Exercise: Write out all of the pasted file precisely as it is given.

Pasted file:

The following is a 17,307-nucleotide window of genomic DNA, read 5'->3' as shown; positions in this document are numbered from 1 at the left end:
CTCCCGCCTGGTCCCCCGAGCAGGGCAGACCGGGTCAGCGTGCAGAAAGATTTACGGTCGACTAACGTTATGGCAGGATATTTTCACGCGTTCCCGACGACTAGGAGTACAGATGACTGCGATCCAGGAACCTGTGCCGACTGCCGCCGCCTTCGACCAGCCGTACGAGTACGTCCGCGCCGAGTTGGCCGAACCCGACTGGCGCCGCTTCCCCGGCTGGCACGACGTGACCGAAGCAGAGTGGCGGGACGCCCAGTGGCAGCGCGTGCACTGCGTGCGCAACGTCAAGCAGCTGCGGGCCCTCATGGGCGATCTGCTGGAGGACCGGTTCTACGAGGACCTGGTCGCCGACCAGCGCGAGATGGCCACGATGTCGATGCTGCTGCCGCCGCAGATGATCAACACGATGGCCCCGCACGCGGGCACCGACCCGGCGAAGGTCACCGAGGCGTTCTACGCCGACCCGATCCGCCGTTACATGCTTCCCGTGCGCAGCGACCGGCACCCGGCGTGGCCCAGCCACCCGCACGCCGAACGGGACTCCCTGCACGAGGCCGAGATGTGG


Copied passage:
The following is a 17,307-nucleotide window of genomic DNA, read 5'->3' as shown; positions in this document are numbered from 1 at the left end:
CTCCCGCCTGGTCCCCCGAGCAGGGCAGACCGGGTCAGCGTGCAGAAAGATTTACGGTCGACTAACGTTATGGCAGGATATTTTCACGCGTTCCCGACGACTAGGAGTACAGATGACTGCGATCCAGGAACCTGTGCCGACTGCCGCCGCCTTCGACCAGCCGTACGAGTACGTCCGCGCCGAGTTGGCCGAACCCGACTGGCGCCGCTTCCCCGGCTGGCACGACGTGACCGAAGCAGAGTGGCGGGACGCCCAGTGGCAGCGCGTGCACTGCGTGCGCAACGTCAAGCAGCTGCGGGCCCTCATGGGCGATCTGCTGGAGGACCGGTTCTACGAGGACCTGGTCGCCGACCAGCGCGAGATGGCCACGATGTCGATGCTGCTGCCGCCGCAGATGATCAACACGATGGCCCCGCACGCGGGCACCGACCCGGCGAAGGTCACCGAGGCGTTCTACGCCGACCCGATCCGCCGTTACATGCTTCCCGTGCGCAGCGACCGGCACCCGGCGTGGCCCAGCCACCCGCACGCCGAACGGGACTCCCTGCACGAGGCCGAGATGTGG